Monday, September 26, 2011

Theater of the Mind

I attended a wedding over the weekend at the Loew's Jersey City Theater, a landmark movie theater that opened its doors almost 82 years ago to the day, September 28, 1929. The grandeur and splendor of this movie palace cannot be overstated, and it's said that a young Frank Sinatra, on a date at the theater to watch Bing Crosby, decided that he too could be a singer.

The ornate details, marble columns, gold leaf, wrought iron artwork, and soaring ceilings -- an amazing 80 feet high in the theater -- are stunning.

It was built for $2 million, back when $2 million was real money and not just a rounding error for our politicians, and was deemed "the most lavish temple of entertainment in New Jersey."

Now at some point it seems some owner had attempted to carve up the theater into at least two, because there are still repairs visible in the theater itself that show where a wall was apparently erected. Thankfully it has been taken down and plaster repairs made.

Today, as grand as the theater looks, it is in need of major repair and subsists on donations and volunteers,  who, through the Friends of Loew's, meet each weekend  at the theater and work on restoring it to its former glory. Rental of the theater -- like for the wedding -- starts at $3,000. It's certainly a fascinating and stunning edifice to a long lost era.

Below are some of the photos I took of the theater, but a good time to go see it yourself, particularly next month as on October 27-29 they'll be showing three different movies, including the 1920 silent classic "The Cabinet of Dr. Caligari," complete with theater organ accompaniment.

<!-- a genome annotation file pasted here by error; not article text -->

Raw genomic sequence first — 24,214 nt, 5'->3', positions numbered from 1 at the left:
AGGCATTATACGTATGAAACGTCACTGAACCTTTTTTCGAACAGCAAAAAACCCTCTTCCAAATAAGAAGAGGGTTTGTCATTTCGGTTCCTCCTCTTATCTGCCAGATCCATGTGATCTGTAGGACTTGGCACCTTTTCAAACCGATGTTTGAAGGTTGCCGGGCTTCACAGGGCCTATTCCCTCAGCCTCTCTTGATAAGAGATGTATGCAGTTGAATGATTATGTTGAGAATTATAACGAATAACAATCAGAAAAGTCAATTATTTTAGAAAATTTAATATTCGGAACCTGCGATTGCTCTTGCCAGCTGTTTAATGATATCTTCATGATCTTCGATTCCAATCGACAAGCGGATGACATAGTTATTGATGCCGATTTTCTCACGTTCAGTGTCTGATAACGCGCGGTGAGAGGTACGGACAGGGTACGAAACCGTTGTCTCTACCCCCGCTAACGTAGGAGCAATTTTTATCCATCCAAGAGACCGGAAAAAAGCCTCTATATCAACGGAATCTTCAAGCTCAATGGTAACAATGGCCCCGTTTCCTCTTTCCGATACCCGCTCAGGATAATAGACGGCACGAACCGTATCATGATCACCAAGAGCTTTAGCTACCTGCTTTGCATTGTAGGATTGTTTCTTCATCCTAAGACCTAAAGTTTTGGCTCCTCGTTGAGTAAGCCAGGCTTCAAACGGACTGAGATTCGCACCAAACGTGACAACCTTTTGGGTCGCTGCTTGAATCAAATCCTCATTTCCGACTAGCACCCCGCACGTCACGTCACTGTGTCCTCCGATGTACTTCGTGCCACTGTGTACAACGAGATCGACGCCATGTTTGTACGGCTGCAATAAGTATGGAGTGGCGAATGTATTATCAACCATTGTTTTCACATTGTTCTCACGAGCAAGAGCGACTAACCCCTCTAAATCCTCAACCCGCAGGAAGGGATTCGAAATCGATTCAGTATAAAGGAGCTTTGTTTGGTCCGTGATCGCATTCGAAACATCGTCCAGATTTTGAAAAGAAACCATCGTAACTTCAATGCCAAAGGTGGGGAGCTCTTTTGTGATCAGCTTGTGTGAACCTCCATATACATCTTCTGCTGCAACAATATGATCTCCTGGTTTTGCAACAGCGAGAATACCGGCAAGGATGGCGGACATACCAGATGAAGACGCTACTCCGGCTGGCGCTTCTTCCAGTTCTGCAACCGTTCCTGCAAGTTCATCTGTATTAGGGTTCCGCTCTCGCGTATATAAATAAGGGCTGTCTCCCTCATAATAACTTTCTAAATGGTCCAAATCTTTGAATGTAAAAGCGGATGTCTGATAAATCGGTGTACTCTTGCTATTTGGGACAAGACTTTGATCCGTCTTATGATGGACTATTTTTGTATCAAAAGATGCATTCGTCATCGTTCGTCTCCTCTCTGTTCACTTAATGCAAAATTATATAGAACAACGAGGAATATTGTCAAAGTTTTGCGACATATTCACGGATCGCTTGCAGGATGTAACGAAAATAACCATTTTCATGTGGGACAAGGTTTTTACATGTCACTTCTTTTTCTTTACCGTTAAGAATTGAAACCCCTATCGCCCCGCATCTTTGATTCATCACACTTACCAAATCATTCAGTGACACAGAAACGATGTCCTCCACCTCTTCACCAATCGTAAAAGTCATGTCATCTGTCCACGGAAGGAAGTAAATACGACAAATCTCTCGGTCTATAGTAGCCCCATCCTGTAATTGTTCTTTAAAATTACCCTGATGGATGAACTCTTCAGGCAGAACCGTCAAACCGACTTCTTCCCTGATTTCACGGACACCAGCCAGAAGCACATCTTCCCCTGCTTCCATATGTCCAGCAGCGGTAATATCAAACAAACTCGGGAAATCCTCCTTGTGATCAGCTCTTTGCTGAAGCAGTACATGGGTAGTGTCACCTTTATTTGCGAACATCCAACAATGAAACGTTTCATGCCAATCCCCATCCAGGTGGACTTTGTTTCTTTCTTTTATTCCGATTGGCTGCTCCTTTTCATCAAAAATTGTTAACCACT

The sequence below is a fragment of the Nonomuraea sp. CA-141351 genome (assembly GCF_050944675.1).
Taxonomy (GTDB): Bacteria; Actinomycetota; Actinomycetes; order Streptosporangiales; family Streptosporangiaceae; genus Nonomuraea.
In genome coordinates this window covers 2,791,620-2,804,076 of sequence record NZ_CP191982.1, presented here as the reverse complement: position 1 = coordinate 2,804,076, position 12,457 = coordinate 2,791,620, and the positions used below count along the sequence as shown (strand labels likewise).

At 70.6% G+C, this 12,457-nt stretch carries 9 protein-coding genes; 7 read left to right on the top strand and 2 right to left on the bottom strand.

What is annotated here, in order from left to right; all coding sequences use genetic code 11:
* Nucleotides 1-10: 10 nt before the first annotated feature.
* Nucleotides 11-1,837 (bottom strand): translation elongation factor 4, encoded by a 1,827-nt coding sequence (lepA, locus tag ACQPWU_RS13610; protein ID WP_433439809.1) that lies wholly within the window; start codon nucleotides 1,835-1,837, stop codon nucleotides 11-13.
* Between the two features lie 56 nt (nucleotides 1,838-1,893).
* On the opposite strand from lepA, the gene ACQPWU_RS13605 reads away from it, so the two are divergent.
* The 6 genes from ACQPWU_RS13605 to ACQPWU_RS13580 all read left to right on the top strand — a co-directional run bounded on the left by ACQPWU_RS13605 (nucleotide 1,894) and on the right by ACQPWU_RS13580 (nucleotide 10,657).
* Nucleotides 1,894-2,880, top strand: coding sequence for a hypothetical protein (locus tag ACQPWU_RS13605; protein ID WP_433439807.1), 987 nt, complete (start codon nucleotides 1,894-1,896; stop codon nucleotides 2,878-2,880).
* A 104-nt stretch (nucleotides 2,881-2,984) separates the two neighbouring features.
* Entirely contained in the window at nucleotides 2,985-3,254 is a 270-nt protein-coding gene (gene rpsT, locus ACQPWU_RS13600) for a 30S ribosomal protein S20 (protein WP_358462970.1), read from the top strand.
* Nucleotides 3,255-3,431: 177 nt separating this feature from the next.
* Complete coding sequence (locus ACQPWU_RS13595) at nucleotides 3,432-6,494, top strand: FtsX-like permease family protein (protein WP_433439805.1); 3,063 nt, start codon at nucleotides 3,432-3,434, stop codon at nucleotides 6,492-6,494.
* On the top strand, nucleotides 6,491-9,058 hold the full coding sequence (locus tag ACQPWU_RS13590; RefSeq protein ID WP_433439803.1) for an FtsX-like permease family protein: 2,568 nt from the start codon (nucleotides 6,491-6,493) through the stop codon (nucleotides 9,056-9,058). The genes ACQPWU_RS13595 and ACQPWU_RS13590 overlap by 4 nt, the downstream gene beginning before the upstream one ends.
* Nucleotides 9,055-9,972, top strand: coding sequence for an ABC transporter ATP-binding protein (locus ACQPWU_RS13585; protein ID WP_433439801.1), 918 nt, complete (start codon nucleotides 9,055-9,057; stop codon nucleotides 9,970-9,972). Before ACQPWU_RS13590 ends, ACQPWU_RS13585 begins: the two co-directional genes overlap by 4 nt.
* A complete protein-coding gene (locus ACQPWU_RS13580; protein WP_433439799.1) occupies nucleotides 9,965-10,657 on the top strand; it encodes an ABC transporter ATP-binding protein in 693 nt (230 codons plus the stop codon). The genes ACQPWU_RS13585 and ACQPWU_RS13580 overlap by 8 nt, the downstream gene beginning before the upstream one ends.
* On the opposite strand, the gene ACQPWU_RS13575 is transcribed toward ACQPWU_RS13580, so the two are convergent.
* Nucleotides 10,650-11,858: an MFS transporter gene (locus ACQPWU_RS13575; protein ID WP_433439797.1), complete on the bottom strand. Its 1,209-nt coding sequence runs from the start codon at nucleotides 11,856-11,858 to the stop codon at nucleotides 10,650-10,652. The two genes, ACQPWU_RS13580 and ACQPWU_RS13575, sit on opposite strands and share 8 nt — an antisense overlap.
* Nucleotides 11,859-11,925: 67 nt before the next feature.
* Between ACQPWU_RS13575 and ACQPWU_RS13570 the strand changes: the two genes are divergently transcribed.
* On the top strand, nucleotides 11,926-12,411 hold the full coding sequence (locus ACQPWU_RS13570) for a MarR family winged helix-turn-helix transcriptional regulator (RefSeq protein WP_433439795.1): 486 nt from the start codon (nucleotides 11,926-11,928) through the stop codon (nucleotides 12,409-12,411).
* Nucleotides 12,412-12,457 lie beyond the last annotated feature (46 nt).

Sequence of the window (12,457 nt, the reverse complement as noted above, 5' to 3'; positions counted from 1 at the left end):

Oh, and yes, they do leave the "ghost light" burning.

This is for you, Revenant, at Hauntcast


  1. Cool. They don't make things like that anymore. I love Rev's tagline.

  2. That is just pure awesome! I would love to visit a place like that... not to mention watching some classics there.

  3. It's really a remarkable building. Apparently, you can't rent the theater during the summer months, or at least certain days anyway, because they do show movies there then and it's how they make a good portion of the money to help fund the restoration.

    The theater organ which I didn't show rises and lowers through a hole in the stage floor with the organist seated at it. There was this whole vibe running through the theater, particularly in the dark, that you could feel Lon Chaney's presence hovering somewhere close by.


  4. Supercool theater! If I ever change my mind about marriage, I would consider this as a wedding location too. Your friends have good taste! Thanks for all of the pics.


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